Guide to Welsh Food: Traditional and Modern Cuisine
As with many cuisines around the UK and around the world, Welsh cuisine is traditionally based on what could be grown locally and cheaply. Food was functional, hearty and wholesome, fuelling labourers on the farm or workers down the mine.
These traditional dishes continue to be served in personal and commercial spaces. At the same time, Wales has developed its own speciality foods, grown and prepared in the country, from honey and specialist sauces to white wine and whisky.
Thanks to the initiative called ‘Wales, the True Taste’, traditional Welsh produce and dishes are being celebrated throughout the land, in pubs, restaurants and hotels for locals and tourists to enjoy. There’s also a new generation of young chefs, who have stepped forward with innovative and modern takes on traditional Welsh recipes.
In this post, we’ll look at just some of the traditional and modern cuisines found in Wales.
Cawl remains the most traditional Welsh dish. It’s a hearty, one-pot soup stew of meat, cabbage, swede and potato. It’s one of those warm and cosy dishes that you long for when you’ve been walking all day in the hills. Everything is slow-cooked, and hours of patience go into making the delicious dish.
Another famous favourite is Welsh rarebit, which is similar to cheese on toast. Surprisingly, it was originally known as ‘Welsh rabbit’, though at no point was a rabbit one of the ingredients.
Chefs across the country will likely disagree on certain cast-iron conditions, such as the thickness of the toast and whether or not you should add paprika. However, the staple ingredients are melted cheese and bread. The cheese sauce will contain a range of seasonings, including ale, mustard, paprika or Worcestershire sauce.
Over the years, there have been many variants to the recipe, including blending it with a tomato to create the ‘blushing bunny’ dish.
3. Glamorgan Sausage
A favourite amongst vegetarians, the Glamorgan sausage is a cheese and leek mixture that is then coated in breadcrumbs and fried. It’s an old-fashioned Welsh recipe, originating from Glamorgan in South Wales for skinless, meatless sausages. They were first recorded in the 19th century when it was the norm for towns to have their own local sausages. Rising to popularity throughout Great Britain during World War II, the sausages remain a humble and well-loved favourite.
When eaten hot, they are great as part of brunch or breakfast with a side of potatoes and tomato chutney, but they also work well as part of high tea, or cold at a picnic or garden party.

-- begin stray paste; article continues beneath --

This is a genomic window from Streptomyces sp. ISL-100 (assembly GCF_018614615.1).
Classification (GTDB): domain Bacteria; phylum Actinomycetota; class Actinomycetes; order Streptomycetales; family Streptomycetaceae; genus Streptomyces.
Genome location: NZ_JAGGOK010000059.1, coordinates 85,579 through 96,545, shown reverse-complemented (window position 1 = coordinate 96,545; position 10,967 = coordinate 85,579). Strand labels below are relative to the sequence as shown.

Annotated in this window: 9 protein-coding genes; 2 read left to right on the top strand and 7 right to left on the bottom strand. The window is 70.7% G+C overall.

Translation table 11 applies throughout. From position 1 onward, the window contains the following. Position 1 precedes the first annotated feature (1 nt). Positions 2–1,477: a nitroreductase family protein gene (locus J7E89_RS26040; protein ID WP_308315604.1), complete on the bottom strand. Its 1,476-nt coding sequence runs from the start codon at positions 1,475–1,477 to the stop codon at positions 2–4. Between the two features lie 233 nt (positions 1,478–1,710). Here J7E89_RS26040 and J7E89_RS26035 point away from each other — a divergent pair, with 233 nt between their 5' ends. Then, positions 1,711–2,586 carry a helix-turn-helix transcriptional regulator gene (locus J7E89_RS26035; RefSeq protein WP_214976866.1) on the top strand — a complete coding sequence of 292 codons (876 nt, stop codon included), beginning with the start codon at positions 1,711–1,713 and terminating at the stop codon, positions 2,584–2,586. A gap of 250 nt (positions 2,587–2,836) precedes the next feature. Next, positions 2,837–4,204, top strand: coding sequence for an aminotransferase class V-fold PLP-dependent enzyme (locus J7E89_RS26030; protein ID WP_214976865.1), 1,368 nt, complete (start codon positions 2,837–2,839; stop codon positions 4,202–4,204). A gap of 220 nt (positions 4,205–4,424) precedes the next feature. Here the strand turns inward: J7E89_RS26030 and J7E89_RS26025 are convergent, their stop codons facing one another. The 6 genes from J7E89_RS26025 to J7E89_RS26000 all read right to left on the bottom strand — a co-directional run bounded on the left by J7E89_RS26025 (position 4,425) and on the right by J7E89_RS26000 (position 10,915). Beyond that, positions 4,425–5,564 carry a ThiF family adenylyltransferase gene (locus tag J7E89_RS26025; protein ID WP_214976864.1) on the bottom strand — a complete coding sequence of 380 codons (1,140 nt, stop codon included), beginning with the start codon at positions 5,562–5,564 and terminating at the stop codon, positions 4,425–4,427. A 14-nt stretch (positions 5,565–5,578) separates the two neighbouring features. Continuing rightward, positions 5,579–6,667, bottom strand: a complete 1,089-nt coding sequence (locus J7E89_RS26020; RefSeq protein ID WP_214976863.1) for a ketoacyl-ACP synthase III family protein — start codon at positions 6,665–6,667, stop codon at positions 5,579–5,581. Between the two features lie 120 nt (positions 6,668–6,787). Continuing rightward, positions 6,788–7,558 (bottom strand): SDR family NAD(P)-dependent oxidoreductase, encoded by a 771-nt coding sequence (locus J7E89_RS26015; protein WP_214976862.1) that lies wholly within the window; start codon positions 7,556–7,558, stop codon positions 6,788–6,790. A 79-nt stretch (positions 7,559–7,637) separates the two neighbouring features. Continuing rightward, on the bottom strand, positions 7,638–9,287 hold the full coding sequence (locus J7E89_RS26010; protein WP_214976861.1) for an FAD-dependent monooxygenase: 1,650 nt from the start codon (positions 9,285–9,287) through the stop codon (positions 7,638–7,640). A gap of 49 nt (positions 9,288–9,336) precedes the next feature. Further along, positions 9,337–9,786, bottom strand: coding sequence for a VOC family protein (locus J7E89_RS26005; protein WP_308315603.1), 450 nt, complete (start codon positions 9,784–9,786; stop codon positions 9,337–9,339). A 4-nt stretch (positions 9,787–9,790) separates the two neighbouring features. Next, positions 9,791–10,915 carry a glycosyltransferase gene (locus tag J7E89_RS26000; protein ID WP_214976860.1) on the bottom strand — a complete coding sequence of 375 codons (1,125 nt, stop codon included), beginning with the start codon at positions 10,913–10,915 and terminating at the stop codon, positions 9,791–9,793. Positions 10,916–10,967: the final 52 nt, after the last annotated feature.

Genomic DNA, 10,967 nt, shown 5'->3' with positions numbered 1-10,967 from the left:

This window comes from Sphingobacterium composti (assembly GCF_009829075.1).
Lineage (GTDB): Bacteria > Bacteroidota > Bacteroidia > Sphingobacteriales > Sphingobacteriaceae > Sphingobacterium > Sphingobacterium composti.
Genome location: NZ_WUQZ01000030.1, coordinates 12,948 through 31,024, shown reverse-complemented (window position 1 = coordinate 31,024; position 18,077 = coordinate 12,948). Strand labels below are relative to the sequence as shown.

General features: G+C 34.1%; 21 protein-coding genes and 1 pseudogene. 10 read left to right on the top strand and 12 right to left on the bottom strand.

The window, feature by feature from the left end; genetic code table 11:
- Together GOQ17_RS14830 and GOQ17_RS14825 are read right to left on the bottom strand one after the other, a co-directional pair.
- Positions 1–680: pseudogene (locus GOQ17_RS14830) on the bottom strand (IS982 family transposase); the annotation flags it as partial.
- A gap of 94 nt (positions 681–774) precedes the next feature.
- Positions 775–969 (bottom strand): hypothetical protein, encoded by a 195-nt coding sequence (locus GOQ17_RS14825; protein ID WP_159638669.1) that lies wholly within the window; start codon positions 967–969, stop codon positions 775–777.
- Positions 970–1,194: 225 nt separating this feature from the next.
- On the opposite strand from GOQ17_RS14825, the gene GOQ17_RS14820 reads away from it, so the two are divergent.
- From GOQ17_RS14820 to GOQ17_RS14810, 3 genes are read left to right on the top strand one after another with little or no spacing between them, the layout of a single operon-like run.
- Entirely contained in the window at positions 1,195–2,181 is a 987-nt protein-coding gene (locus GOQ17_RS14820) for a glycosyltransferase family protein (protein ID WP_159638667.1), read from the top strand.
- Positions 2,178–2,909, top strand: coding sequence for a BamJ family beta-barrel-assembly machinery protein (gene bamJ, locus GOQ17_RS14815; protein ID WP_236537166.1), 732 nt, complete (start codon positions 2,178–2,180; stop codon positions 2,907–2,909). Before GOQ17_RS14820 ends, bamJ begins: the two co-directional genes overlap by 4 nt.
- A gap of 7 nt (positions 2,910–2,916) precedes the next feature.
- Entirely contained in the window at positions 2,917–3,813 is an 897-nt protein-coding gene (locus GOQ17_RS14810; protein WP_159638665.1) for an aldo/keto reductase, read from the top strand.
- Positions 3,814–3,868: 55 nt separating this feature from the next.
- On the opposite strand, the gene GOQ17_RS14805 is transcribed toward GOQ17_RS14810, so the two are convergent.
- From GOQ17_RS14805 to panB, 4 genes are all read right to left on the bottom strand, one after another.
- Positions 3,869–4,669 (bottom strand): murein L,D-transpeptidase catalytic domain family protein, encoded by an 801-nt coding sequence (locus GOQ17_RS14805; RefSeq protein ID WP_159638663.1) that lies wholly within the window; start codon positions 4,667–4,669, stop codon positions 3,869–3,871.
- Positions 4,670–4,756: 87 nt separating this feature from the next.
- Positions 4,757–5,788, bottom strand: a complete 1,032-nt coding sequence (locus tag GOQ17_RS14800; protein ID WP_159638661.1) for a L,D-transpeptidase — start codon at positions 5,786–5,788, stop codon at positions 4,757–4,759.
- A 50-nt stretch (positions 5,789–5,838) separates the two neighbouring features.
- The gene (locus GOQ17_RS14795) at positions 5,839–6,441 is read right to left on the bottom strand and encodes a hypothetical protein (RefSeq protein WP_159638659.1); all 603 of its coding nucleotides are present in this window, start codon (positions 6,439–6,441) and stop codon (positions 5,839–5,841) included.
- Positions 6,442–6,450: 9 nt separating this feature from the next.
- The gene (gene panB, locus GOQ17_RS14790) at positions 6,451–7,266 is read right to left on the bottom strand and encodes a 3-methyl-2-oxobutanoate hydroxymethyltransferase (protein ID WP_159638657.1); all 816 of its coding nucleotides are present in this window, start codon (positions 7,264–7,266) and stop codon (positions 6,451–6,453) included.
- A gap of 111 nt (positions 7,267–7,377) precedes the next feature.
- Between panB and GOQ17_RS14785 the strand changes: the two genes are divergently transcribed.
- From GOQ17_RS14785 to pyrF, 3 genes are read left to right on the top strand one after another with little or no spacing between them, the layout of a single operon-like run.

Only in Wales and some parts of Scotland and Ireland is an edible seaweed known as laver gathered and processed for commercial use. The seaweed itself can be found in some parts of the west coast, clinging to the rocks on low tide.
Laverbread isn’t actually bread at all, but a surprising and delicious concoction of boiled seaweed mixed with oatmeal. This savoury treat is often referred to as Welsh caviar. Despite looking rather unappetising in its green and slimy glory, it does hold plenty of health benefits.
Laverbread is usually enjoyed with toast or seafood, but can be incorporated into fry ups and other dishes. Typically, this dish is eaten for breakfast or supper.
Welshcakes are delicate little, sweet cakes which can be eaten at any time of the day. Traditionally cooked over a bakestone, they are now commonly made on a griddle for just two or three minutes each side. They are filled with dried fruit and a mixture of spices, which normally includes nutmeg, sugar and ginger.
6. Teatime Favourites
When it comes to teatime in Wales, there are a few cakes that stand out. Traditional bara brith is the famous speckled bread of Wales. They are sweet, scone-like cakes laced with sugar and raisins and cooked on a griddle. A unique-tasting cake, the bara brith recipe includes adding half a pot of cold tea to the cake mix. You’d be excused for thinking that this was an age-old accident, but without the comforting, familiar notes of the char, the bara brith would just be another fruit cake.
Other teatime favourites for the teable include teisen lap (a shallow moist fruit cake), teisen carawe (caraway seed cake), tease sinamon (cinnamon cake) and teisen mêl (honey cake). These cakes are still made today throughout Wales, although the ancient recipes have since been updated to suit modern methods of cooking.